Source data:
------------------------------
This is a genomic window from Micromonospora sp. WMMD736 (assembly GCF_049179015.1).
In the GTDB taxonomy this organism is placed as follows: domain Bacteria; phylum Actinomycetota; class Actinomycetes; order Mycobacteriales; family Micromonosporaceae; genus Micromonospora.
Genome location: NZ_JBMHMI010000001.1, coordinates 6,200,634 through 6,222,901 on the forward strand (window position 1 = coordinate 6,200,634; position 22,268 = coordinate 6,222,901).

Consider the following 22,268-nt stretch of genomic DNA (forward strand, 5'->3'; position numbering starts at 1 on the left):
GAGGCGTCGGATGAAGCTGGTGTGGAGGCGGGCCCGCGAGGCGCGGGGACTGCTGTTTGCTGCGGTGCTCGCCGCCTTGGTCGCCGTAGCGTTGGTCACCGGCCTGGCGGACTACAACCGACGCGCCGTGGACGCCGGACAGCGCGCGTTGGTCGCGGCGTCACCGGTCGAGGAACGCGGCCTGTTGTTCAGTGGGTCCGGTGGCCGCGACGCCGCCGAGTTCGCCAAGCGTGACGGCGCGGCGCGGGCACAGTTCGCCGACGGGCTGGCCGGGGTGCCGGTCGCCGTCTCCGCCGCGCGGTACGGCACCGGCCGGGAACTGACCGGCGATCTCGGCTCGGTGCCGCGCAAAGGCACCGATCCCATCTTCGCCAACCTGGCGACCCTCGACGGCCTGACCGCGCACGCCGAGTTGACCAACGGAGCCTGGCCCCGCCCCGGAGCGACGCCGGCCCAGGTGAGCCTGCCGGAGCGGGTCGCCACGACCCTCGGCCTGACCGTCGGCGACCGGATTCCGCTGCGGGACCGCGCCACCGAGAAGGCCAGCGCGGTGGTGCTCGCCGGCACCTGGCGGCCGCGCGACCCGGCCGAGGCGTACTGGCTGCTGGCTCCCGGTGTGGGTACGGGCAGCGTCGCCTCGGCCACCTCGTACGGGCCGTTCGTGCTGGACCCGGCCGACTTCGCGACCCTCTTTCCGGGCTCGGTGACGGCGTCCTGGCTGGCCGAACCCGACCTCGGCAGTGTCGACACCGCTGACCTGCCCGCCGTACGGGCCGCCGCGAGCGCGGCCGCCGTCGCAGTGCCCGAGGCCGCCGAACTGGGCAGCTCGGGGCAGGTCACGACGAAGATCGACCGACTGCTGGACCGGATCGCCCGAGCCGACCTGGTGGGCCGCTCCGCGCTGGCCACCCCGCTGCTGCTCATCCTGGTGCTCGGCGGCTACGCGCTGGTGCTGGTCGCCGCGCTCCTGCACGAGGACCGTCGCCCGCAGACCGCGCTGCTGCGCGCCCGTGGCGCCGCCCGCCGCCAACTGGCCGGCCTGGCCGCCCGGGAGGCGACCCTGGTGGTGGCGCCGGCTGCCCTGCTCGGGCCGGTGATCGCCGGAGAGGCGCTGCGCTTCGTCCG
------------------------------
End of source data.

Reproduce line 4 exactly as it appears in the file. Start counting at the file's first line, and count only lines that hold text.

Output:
Consider the following 22,268-nt stretch of genomic DNA (forward strand, 5'->3'; position numbering starts at 1 on the left):